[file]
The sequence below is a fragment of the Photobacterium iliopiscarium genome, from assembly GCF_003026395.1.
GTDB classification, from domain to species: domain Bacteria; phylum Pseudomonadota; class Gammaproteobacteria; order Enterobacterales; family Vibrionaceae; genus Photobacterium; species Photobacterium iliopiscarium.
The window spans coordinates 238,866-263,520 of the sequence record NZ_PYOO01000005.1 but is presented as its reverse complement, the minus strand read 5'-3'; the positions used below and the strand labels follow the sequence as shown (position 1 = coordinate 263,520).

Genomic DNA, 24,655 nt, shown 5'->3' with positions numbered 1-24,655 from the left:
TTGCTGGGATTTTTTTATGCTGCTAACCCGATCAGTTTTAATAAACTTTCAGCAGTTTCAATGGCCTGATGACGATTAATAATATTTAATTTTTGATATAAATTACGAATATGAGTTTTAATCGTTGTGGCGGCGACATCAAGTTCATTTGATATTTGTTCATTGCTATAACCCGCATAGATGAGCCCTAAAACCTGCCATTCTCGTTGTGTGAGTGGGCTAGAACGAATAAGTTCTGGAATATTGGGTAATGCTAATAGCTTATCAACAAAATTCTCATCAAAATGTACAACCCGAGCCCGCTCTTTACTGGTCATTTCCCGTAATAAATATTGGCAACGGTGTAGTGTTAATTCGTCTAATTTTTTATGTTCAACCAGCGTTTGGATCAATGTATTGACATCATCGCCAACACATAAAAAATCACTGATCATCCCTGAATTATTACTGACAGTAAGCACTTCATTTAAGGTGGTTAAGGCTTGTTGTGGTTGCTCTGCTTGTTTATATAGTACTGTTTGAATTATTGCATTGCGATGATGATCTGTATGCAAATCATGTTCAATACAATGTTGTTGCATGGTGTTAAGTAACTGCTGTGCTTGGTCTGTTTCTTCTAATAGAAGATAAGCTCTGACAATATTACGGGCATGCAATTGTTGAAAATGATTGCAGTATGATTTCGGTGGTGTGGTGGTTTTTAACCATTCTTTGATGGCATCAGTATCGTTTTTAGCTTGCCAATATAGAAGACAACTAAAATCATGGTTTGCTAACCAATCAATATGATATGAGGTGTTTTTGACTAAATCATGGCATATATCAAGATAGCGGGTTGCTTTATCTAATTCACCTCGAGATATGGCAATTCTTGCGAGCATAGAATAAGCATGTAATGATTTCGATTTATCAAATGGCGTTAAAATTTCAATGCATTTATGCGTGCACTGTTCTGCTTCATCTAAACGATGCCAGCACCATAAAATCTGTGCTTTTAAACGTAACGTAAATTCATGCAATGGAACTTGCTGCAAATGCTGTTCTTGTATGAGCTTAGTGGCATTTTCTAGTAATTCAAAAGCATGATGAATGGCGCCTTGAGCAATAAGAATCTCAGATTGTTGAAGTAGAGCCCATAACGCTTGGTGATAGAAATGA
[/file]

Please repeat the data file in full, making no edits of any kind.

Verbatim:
The sequence below is a fragment of the Photobacterium iliopiscarium genome, from assembly GCF_003026395.1.
GTDB classification, from domain to species: domain Bacteria; phylum Pseudomonadota; class Gammaproteobacteria; order Enterobacterales; family Vibrionaceae; genus Photobacterium; species Photobacterium iliopiscarium.
The window spans coordinates 238,866-263,520 of the sequence record NZ_PYOO01000005.1 but is presented as its reverse complement, the minus strand read 5'-3'; the positions used below and the strand labels follow the sequence as shown (position 1 = coordinate 263,520).

Genomic DNA, 24,655 nt, shown 5'->3' with positions numbered 1-24,655 from the left:
TTGCTGGGATTTTTTTATGCTGCTAACCCGATCAGTTTTAATAAACTTTCAGCAGTTTCAATGGCCTGATGACGATTAATAATATTTAATTTTTGATATAAATTACGAATATGAGTTTTAATCGTTGTGGCGGCGACATCAAGTTCATTTGATATTTGTTCATTGCTATAACCCGCATAGATGAGCCCTAAAACCTGCCATTCTCGTTGTGTGAGTGGGCTAGAACGAATAAGTTCTGGAATATTGGGTAATGCTAATAGCTTATCAACAAAATTCTCATCAAAATGTACAACCCGAGCCCGCTCTTTACTGGTCATTTCCCGTAATAAATATTGGCAACGGTGTAGTGTTAATTCGTCTAATTTTTTATGTTCAACCAGCGTTTGGATCAATGTATTGACATCATCGCCAACACATAAAAAATCACTGATCATCCCTGAATTATTACTGACAGTAAGCACTTCATTTAAGGTGGTTAAGGCTTGTTGTGGTTGCTCTGCTTGTTTATATAGTACTGTTTGAATTATTGCATTGCGATGATGATCTGTATGCAAATCATGTTCAATACAATGTTGTTGCATGGTGTTAAGTAACTGCTGTGCTTGGTCTGTTTCTTCTAATAGAAGATAAGCTCTGACAATATTACGGGCATGCAATTGTTGAAAATGATTGCAGTATGATTTCGGTGGTGTGGTGGTTTTTAACCATTCTTTGATGGCATCAGTATCGTTTTTAGCTTGCCAATATAGAAGACAACTAAAATCATGGTTTGCTAACCAATCAATATGATATGAGGTGTTTTTGACTAAATCATGGCATATATCAAGATAGCGGGTTGCTTTATCTAATTCACCTCGAGATATGGCAATTCTTGCGAGCATAGAATAAGCATGTAATGATTTCGATTTATCAAATGGCGTTAAAATTTCAATGCATTTATGCGTGCACTGTTCTGCTTCATCTAAACGATGCCAGCACCATAAAATCTGTGCTTTTAAACGTAACGTAAATTCATGCAATGGAACTTGCTGCAAATGCTGTTCTTGTATGAGCTTAGTGGCATTTTCTAGTAATTCAAAAGCATGATGAATGGCGCCTTGAGCAATAAGAATCTCAGATTGTTGAAGTAGAGCCCATAACGCTTGGTGATAGAAATGA